Chapter 9: “Doc, how much fat should I eat?”

The consumption of saturated and trans fats should be limited. Saturated fats can increase low density lipoprotein (LDL) cholesterol and this is the type of cholesterol that is not good for the body. An increase in LDL cholesterol in the blood increases the risk of heart disease.

Buy foods with the lowest amounts of total and saturated fats. Trans fat also increases LDL cholesterol and lowers high density lipoprotein (HDL) cholesterol. HDL cholesterol is a type of cholesterol but this type is considered as ‘good fat’. Consuming high amount of trans fat decreases the good HDL cholesterol.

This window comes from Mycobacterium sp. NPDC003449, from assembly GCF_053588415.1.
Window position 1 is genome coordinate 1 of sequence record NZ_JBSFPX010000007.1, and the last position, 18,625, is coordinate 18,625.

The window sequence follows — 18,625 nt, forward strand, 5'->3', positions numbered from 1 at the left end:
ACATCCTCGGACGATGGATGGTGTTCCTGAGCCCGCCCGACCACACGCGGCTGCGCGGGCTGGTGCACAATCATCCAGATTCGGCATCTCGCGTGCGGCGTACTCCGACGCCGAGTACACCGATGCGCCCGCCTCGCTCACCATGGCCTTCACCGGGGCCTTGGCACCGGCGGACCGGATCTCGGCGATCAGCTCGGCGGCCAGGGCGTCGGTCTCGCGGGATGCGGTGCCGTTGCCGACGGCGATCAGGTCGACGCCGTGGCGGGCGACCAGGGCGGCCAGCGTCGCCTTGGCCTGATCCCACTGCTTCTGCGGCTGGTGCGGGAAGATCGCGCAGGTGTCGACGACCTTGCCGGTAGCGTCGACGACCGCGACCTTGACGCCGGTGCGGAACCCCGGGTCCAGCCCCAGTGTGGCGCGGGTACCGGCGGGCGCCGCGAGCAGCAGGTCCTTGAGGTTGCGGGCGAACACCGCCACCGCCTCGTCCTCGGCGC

Trans fats are created by a chemical process known as hydrogenation. Food manufacturers used this process to improve the stability of vegetable oils and to convert liquid oils into solid forms. Trans fats are also found in deep-fried foods and processed foods made with margarines or shortening. When a claim is made on the food label about its fatty acid content, make sure its trans fat content is listed. Compare ‘per 100 g’ between manufacturers.

All margarines and oils are high in total fat. Look for mono and polyunsaturated margarines and oils. When buying margarines aim for those with less than 1% trans fat. Hidden fats include shortening, lard, tallow, coconut oil, and palm oil.




About rodney itaki

I am a medical doctor from Papua New Guinea. My posts focuses on current and emerging health issues in PNG.
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